But CAS had an English father and did not grow up in any of California’s cities, which may be much more important than it appears. California is one of the youngest states of one of the world’s youngest nations, but its landscape is ancient and its landscape is what CAS was most familiar with: he grew up on his father’s “forty acres” of homestead.7 Straight lines and right angles are rare in nature, ubiquitous in modern cities, and they may have much stronger effects on our psychology than we realize.8 In the old worlds of Europe and Asia, where cities are thousands of years old, streets wind and twist, because the cities of Europe and Asia have grown rather like plants; in the new world of America, streets run in straight lines intersecting at right angles. American cities are planned, rational attempts to conquer and control unplanned, irrational geography, and perhaps the reputation of New Englanders for subtlety and guile rises from their surroundings. Cities like Boston are old enough to have grown in the winding, twisting old world fashion, and perhaps they train their modern inhabitants in the oblique and indirect. CAS’s friend and mentor H.P. Lovecraft (1890-1937) was an urban New Englander: could he have developed his subtle, allusive fiction had he grown up in a city like Chicago or New York, where the streets may train the mind in linearity and directness?9 Could the rural CAS have developed his subtle, allusive fiction had he grown up in a city like San Francisco or Los Angeles?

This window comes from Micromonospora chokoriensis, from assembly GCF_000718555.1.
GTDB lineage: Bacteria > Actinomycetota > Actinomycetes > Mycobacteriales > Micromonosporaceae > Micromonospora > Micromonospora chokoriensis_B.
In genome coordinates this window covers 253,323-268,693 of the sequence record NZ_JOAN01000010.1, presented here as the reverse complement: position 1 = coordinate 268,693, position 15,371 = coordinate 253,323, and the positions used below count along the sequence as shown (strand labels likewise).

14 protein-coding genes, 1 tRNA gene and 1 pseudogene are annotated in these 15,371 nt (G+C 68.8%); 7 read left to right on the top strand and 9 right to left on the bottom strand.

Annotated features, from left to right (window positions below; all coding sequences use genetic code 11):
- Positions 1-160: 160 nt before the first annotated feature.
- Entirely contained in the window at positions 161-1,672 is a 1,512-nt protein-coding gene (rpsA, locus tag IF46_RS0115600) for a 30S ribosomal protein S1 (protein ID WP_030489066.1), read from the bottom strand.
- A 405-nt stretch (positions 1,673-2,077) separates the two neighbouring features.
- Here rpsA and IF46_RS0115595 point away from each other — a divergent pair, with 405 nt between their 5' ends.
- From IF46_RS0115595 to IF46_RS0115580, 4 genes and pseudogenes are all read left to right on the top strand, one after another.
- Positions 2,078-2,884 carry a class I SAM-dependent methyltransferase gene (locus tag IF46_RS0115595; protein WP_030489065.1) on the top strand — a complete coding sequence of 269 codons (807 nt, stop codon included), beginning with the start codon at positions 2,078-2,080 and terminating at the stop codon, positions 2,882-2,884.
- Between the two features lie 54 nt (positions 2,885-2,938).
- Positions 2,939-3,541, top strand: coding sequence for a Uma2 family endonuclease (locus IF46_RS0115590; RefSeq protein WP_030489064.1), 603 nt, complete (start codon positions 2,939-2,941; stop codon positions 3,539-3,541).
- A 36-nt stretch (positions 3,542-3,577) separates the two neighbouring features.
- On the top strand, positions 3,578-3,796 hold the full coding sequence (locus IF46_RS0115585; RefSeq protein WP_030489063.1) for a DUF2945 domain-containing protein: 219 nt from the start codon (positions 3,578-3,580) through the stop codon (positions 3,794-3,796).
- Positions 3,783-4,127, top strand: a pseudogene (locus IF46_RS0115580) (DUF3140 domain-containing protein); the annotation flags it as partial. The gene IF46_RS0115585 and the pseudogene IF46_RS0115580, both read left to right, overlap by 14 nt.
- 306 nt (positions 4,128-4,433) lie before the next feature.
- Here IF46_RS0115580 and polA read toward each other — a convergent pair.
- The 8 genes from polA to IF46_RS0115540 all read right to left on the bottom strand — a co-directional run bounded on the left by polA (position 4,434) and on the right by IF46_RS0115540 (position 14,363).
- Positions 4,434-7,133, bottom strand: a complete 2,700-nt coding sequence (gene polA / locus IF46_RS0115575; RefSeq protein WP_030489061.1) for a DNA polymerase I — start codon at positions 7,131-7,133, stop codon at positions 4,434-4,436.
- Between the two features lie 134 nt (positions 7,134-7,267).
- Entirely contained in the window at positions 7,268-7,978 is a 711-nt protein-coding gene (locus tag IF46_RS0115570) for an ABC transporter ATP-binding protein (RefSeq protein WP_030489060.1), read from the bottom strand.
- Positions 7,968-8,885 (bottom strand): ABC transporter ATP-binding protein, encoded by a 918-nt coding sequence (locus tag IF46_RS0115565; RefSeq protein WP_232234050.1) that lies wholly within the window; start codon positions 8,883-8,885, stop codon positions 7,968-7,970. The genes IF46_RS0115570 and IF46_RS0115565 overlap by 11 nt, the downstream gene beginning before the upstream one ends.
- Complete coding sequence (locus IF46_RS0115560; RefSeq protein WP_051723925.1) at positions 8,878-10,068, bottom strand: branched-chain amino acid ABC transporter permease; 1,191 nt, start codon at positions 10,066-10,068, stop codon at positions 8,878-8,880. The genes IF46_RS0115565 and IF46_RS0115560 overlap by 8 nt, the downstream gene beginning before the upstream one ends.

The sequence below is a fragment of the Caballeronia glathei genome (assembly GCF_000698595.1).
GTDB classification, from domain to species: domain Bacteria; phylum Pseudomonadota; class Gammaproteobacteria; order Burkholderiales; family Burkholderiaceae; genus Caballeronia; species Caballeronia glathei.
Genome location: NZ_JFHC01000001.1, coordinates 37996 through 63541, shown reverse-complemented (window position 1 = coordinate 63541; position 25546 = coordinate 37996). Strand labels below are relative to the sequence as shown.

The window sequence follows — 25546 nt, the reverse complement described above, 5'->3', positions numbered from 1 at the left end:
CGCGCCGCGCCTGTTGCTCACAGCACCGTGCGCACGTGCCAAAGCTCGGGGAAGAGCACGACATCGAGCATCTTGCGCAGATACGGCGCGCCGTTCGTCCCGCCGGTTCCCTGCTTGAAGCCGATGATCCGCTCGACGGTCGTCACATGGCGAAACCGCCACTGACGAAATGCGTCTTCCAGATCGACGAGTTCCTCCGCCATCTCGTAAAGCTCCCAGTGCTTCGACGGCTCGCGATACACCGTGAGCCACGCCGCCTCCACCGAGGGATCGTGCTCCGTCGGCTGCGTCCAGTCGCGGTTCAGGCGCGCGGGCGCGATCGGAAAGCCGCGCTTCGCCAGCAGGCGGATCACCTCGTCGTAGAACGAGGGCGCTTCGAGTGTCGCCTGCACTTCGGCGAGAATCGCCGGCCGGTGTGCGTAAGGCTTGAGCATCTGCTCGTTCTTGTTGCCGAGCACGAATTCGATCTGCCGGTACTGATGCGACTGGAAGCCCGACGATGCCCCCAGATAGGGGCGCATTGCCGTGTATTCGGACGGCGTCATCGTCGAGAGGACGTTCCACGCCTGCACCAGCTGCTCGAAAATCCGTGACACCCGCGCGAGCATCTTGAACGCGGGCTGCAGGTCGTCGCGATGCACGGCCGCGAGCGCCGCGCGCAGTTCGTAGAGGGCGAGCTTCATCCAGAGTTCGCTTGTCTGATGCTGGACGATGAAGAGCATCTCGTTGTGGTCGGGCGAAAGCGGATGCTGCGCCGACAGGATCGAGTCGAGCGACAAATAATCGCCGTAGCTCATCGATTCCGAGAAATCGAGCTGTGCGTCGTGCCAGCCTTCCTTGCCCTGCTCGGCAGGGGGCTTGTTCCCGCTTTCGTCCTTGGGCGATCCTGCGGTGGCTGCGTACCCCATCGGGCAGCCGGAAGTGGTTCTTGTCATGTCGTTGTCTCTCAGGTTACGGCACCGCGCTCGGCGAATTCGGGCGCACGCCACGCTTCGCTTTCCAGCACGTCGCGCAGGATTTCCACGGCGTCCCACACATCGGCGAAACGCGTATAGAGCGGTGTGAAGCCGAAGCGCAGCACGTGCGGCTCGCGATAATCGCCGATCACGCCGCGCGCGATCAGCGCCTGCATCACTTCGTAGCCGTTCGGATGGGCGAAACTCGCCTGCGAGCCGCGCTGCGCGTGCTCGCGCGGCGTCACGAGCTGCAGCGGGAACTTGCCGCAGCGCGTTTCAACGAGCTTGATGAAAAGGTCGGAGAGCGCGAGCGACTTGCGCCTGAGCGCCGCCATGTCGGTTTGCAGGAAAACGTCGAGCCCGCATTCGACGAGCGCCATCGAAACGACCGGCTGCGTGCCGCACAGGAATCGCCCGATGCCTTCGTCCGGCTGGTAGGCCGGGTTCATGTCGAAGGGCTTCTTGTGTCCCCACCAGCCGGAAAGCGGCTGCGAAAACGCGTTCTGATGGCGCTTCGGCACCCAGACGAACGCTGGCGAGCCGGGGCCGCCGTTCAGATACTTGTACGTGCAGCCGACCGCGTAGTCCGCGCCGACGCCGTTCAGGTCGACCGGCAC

I would suggest not, but that there is more to an artist’s growth than his physical surroundings is clearly proved by Tolkien, who lived in ancient, alinear England and wrote his crude fantasy amid the winding, twisting streets of Oxford. However, human beings inhabit societies too, and though Lovecraft and CAS may have escaped the stultifying effects of American town-planning, perhaps they benefited from the liberating effects of American politics. The races of Tolkien’s world are clearly based on the English class system: the hobbits, for example, are the rural proletariat and minor bourgeoisie, the orcs are the industrial proletariat, and the elves are the aristocracy whose well-nourished scions Tolkien encountered at Oxford. Compare these passages, the first from Evelyn Waugh’s Oxford novel Brideshead Revisited (1945), the second from Tolkien’s The Hobbit (1937):